Speeding up data store queries with self-merge joins

For a while now Feederator allows some kind of full text queries. When items are read for the first time into the datastore an index will be created. This index is currently a break down of the single words in the title, but can be extended to the description and other attributes of an item. My first attempt of implementing the full text search on the AppEngine resulted in a very costly algorithm.
The fulltext search index is stored as a set of strings. The datastore allows you to query for items on a set as if it would be a singular attribute, like a single String for example. So you can create a query for a set of strings index={“green”, “yellow”, “red”} in this way WHERE index == “red” which would be a hit in this case. I tried to do a query like this WHERE index == “red” AND index == “green” order by date which returned with errors telling me that I need to create a datastore index for that query. I thought that the error came from the fact that I had to filters on the attribute index. But I was wrong. The problem was that I wanted to sort the results at the same time. So, by forgetting about the in-database-sorting the query works and it works darn fast. And even better: you don’t even need an index for AND connected filters like that! Which means you can save storage space (in my case almost 1GB!).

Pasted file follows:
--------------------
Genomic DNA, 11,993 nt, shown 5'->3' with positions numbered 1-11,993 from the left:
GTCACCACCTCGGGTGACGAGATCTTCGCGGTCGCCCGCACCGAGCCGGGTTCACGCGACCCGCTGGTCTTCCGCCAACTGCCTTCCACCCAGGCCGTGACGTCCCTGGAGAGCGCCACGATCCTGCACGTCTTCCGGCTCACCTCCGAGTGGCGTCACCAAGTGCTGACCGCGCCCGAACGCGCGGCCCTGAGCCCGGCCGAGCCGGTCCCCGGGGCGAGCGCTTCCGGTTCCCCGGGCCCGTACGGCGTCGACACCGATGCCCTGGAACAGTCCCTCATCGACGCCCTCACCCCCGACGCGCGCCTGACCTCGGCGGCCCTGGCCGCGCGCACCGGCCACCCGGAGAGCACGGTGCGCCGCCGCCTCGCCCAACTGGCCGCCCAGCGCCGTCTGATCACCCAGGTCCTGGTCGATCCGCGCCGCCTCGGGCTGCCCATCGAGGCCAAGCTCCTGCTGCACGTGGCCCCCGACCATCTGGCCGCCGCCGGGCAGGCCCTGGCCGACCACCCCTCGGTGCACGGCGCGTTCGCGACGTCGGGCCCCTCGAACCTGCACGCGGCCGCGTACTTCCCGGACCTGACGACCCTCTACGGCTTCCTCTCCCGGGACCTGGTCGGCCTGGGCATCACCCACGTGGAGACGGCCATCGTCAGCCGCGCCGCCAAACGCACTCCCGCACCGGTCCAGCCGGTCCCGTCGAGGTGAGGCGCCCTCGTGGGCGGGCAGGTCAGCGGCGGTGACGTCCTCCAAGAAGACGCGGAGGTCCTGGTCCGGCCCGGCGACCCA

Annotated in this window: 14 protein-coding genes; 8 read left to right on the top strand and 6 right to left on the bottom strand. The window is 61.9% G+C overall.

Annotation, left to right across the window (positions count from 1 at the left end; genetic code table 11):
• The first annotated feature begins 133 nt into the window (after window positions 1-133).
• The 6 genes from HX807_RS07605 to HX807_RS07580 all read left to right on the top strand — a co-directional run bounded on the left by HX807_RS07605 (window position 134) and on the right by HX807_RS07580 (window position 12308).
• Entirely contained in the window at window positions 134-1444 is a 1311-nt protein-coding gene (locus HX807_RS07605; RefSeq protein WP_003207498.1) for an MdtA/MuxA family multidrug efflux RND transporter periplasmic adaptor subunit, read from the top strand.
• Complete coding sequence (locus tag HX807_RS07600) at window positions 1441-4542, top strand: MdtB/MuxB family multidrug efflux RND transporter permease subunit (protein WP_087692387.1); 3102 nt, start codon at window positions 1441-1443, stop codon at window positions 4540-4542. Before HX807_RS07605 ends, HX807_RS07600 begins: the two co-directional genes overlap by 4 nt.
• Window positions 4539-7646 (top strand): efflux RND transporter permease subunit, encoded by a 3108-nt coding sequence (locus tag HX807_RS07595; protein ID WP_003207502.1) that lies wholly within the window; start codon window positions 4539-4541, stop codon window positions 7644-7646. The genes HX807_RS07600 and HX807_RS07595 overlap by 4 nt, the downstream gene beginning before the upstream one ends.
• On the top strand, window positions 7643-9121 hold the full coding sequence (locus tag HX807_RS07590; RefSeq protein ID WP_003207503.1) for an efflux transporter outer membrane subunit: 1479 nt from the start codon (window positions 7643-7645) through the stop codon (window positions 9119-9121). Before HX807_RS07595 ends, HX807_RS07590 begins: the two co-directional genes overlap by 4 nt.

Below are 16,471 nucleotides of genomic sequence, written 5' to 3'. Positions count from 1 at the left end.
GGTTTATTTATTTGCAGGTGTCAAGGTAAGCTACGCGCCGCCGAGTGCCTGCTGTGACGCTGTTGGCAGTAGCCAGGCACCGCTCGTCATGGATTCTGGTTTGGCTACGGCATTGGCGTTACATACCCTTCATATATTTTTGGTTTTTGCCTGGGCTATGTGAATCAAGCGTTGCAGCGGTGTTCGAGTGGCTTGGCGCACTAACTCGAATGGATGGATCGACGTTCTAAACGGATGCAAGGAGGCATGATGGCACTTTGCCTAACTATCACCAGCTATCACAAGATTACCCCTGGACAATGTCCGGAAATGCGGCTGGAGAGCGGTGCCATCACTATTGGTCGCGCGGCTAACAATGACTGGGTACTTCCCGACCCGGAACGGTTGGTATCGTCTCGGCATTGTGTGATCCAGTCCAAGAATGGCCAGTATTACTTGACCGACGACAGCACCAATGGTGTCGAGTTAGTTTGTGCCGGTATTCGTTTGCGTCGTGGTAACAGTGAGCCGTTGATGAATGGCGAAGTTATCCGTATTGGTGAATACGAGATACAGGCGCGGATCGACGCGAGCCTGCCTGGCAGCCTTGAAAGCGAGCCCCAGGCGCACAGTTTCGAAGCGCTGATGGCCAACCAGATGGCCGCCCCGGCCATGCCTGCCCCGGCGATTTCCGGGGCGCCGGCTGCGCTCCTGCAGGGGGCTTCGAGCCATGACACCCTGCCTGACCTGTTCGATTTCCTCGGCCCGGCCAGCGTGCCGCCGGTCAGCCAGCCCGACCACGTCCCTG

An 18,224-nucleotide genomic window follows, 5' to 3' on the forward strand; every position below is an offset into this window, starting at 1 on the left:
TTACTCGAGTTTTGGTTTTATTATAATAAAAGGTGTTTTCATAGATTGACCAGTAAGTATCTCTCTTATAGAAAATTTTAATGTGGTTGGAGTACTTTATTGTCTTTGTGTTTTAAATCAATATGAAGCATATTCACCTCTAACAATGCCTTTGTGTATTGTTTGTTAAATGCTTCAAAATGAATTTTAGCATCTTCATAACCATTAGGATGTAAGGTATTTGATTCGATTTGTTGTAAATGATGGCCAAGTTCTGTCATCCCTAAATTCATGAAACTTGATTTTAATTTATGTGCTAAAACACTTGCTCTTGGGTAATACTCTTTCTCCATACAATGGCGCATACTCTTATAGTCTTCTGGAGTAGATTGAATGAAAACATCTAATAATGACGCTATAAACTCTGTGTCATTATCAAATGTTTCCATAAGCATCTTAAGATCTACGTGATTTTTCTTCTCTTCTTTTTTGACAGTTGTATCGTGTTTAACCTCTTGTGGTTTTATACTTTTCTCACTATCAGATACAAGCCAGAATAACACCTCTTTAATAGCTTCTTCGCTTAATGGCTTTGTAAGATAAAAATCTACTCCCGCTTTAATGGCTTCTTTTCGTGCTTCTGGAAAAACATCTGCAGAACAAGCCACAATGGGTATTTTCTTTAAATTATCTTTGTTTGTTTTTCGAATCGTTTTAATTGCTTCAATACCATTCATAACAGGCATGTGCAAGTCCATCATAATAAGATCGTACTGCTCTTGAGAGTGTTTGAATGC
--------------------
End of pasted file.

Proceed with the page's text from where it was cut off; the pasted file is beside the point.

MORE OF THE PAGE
Here are some rules of thumb that I learned from this lesson. Due to the way the datastore is organized (don’t forget its BigTable nature!) you have to pay attention when designing your data model.

  1. You can query easily on sets
  2. Try to avoid non-equal filters or filters that use OR. The best filters are ones that try to find an intersection between different domains on ONE entity
  3. Sort your results in-memory to avoid the need for indexes
  4. Sets are expensive to serialize/ deserialize. This costs occure when you write or read a set from datastore. To avoid serialization costs put your full text index on a separate child object. You query on the child object only for the key. With the key you get the parent object and then you can do in-memory sorting/ ranking
These links helped me a lot to understand how to optimize my full text search:
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